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Fact Sheet: Settlements and Apartheid in the OPT
  • Since seizing the Gaza strip and West Bank (including east Jerusalem) in 1967, Israel has sought to colonise the Occupied Palestinian Territories (OPT) through a policy of building settlements on occupied land.  The settlements are the cornerstone of a system of de facto apartheid in the OPT, complete with separate and unequal systems of roads, laws, and discriminatory expropriation of natural resources.

  • Land.  In the Gaza strip, 1.2 million Palestinians subsist on 60% of the land, yet most of the 42% of the Gaza strip under Israeli military control is reserved for 6,000 Israeli settlers (.5% of the population; this also includes non-settlement areas under Israeli military control, such as bases, bypass roads, and some rural areas inhabited by Palestinians).  Israeli settlers in the Gaza strip have access to 699 times more land per capita than refugee camp residents.[1]

  • Water.  Israel diverts 88% of the renewable water resources of the OPT for its own use or for the use of its settlements.[2]  In the Gaza strip, Israel also forbids Palestinians from digging any new agricultural wells, while settlers continue to dig wells at will.  As a result, annual per capita consumption of water among settlers in the Gaza strip is 1,000 cubic metres, compared to 172 per Palestinian.[3]  Israeli government subsidies make water available to settlers at one-fourth the price of water for Palestinians in the Gaza strip, despite the enormous income disparities.[4]

  • Laws.  Israelis who commit crimes in the OPT face civil courts in Israel (even though Israeli domestic law should not apply outside the country’s borders), while Palestinians from the OPT arrested by Israel face military courts, which fail to meet international standards for fair trials, and are likely to be tortured.[5]  Moreover, proper investigations and prosecutions of settler crimes against Palestinians are rare, creating a culture of impunity amongst Israeli soldiers, settlers, and police.  Between 9 December 1987 and 1 April 2001, Israeli settlers killed 119 Palestinians in the OPT, yet there were only 6 murder convictions in connection with these cases, and only 1 life sentence.[6]  Settlers enjoy the full benefits and protections of citizenship yet live on land that is under belligerent occupation and whose inhabitants are mostly stateless.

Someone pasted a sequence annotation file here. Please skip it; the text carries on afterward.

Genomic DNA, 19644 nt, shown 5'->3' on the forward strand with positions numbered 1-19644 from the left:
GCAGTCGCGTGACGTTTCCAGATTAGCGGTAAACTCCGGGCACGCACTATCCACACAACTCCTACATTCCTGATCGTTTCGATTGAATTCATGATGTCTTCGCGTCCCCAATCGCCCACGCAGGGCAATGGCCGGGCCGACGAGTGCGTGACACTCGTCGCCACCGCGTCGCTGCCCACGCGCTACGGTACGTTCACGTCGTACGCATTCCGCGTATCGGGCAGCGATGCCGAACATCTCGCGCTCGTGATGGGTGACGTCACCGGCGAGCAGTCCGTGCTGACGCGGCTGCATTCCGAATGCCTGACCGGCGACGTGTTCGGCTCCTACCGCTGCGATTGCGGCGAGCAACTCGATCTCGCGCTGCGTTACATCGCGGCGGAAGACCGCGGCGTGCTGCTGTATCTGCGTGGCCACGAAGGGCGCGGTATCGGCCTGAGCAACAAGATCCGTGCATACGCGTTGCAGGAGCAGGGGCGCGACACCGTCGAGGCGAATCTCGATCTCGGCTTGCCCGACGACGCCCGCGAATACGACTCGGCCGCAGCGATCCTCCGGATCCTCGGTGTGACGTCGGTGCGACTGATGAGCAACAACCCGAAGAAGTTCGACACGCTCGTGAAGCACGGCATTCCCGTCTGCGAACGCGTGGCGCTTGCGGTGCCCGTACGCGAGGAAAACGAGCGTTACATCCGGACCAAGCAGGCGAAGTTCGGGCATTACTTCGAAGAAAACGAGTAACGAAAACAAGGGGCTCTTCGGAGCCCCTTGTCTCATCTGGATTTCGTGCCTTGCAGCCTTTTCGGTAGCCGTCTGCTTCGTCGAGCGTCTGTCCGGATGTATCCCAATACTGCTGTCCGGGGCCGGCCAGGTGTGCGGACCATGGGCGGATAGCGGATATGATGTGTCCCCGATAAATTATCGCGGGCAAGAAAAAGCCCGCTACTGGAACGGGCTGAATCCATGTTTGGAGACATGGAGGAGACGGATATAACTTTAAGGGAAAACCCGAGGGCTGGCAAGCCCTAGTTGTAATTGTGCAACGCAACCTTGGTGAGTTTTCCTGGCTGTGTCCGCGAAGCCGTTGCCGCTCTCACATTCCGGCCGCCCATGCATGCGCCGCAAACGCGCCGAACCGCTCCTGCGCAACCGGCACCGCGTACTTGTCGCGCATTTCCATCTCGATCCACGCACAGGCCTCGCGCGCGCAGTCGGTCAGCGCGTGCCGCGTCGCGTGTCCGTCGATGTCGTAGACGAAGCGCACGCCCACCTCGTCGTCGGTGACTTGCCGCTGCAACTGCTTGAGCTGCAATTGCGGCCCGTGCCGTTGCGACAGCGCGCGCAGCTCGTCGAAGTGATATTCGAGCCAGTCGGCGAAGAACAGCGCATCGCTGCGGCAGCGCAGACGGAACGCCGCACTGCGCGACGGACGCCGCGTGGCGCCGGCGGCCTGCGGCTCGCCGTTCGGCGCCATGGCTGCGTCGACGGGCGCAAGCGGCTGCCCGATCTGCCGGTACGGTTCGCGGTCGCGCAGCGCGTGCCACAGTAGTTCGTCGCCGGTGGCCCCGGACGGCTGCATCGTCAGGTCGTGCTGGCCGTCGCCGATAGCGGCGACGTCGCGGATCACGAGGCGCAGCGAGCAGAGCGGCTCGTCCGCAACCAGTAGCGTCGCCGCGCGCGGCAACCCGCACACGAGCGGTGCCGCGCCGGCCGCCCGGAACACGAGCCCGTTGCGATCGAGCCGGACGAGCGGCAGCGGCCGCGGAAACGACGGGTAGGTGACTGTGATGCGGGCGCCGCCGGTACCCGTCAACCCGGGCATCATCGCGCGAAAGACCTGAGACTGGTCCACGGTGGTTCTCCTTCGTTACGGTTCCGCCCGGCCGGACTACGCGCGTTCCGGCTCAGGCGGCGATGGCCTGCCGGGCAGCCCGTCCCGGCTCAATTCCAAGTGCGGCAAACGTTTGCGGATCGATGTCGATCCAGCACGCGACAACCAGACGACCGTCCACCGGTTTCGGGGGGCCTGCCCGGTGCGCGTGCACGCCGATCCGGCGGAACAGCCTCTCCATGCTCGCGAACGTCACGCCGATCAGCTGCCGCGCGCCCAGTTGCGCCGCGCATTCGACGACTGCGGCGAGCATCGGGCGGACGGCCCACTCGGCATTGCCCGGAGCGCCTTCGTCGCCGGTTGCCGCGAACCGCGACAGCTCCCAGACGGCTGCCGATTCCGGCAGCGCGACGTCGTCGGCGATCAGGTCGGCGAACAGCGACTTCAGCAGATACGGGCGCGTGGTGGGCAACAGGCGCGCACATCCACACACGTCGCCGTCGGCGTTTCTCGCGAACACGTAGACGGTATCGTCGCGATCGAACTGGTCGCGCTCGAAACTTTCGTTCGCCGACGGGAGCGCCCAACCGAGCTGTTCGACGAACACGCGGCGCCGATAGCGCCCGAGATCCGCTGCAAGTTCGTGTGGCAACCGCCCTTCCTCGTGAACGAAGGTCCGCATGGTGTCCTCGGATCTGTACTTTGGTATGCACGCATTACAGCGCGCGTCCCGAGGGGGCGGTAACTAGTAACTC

• Freedom of movement.  After the Oslo accords, Israel built “bypass roads” (off-limits to Palestinians) to link settlements to Israel, disrupting the contiguity of Palestinian areas.  At intersections with Palestinian roads, the Israeli army sometimes stops all Palestinian traffic for Israeli motorists.  Moreover, Palestinian construction is prohibited in a buffer zone along these roads.  In the West Bank alone, there are 340.8km of bypass roads, which, with buffer zones, cover 51 square kilometers.  Settlers can commute to and from Israel with ease, while Palestinians must encounter checkpoints simply to visit neighbouring communities.